What’s cooler than creating a little mini version of yourself and your partner? Genetics can be such an interesting topic. Here are some fun newborn facts about genetics you may not know!

1. Your baby will always be part of you

Research has found that even decades after giving birth the infant’s cells can still be found in the mother’s body. These cells have been found in bone, liver, blood, and skin among other places. There are many theories about the possible benefits or complications of this phenomenon. One theory is that a fetus will send healthy cells to sites of maternal injury to ensure the health of the mother throughout the pregnancy (Comitre-Mariano, 2021). A little you scratch my back, I’ll scratch yours. How cute!

2. Your own mother carried the egg that created your child!

Females develop all of their eggs during fetal development. This means that the egg inside of you that created your child was also inside of your mother when she was pregnant with you. And if you’ve had a baby girl, you’ve carried the egg that will someday create your grandchild ​​(Silber, 2015). Furthermore, this means that physical and environmental factors a woman experiences during her pregnancy may not only impact the fetus she is carrying but could have impacts for two generations. How cool is that newborn fact?!

3. 1 in a Million

When females first develop eggs in utero, they develop around 6 MILLION eggs. This number prunes down to about 400,000 before puberty and only a couple hundred eggs will ever make it through ovulation (Silber, 2015). All of those different possibilities and here’s the one you get to meet. Your child truly is 1 in 6 million!

4. Maternal & Paternal Chromosomes

Your baby’s body keeps track of which chromosomes came from mom and which from dad in each and every cell! The same chromosome is used differently depending on which parent it came from. This phenomenon is known as imprinting and is a relatively new area of research. This gets even more interesting when you think about a mother passing her chromosome to a son who will later pass this chromosome to his child. The mother passes the chromosome down to be used as a maternal chromosome but when the son goes on to have a child, the same chromosome is stripped of the maternal imprinting and re-set in the paternal pattern through a process that is not yet 100% understood (National Institute of Health, 2023). This means your grandchildren will use your chromosomes differently depending on the sex of your child.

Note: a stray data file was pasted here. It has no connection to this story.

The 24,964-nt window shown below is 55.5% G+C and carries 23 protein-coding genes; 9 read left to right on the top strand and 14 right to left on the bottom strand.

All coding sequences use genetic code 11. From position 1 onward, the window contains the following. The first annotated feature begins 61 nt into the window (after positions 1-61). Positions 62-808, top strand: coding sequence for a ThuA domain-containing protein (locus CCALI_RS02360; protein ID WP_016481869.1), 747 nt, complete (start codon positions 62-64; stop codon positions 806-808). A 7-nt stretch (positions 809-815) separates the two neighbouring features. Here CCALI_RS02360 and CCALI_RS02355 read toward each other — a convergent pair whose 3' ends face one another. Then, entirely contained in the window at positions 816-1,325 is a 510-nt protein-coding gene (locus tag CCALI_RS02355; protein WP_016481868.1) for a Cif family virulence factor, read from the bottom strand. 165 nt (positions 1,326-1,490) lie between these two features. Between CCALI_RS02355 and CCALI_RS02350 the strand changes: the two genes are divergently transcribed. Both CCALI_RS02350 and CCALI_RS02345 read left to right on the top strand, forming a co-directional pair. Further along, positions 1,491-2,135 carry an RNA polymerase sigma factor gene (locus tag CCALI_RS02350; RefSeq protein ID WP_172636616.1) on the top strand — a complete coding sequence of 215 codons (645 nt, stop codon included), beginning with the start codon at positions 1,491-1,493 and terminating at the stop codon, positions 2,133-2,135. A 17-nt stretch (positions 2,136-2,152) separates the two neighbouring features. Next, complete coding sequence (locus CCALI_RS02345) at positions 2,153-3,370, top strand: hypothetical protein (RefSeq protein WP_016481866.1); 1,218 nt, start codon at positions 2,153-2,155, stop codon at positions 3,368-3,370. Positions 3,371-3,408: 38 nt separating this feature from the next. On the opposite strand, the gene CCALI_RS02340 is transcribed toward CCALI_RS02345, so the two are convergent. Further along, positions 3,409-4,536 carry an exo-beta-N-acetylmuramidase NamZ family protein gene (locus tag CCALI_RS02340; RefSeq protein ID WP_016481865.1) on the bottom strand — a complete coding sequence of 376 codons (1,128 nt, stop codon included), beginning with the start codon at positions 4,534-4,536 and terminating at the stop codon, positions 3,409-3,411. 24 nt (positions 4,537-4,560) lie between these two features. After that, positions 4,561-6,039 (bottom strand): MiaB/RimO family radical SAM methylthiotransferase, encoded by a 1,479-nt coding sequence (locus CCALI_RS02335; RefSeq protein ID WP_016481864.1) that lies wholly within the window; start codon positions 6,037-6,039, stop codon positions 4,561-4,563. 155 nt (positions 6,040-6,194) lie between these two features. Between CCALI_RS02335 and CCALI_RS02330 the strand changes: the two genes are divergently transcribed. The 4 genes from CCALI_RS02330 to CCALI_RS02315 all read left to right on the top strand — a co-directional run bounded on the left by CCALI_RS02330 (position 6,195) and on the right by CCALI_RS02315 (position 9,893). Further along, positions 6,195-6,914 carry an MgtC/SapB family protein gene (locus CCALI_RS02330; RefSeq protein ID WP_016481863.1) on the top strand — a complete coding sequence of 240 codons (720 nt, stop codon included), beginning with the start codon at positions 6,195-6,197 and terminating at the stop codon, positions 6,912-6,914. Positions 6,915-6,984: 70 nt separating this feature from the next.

5. Nature Vs. Nurture Newborn Fact

Nature vs nurture is a notoriously complicated web to untangle, but some personality traits and talents have been found to have genetic origins (passed from you to your baby through genetics). These include absolute perfect pitch which is the ability to recognize and name a musical note without any reference note (Gregerson, 2023). One’s pain tolerance and sensation can also be genetic. Interestingly, redheads seem to have a distinct pain tolerance profile compared to people with other hair colors (Robinson et al., 2021). Your picky toddler may also dislike more than the color green. It is possible they are tasting something entirely different when they eat vegetables like broccoli due to a gene that allows them to detect a bitter substance that others may not (Calancie et al., 2018).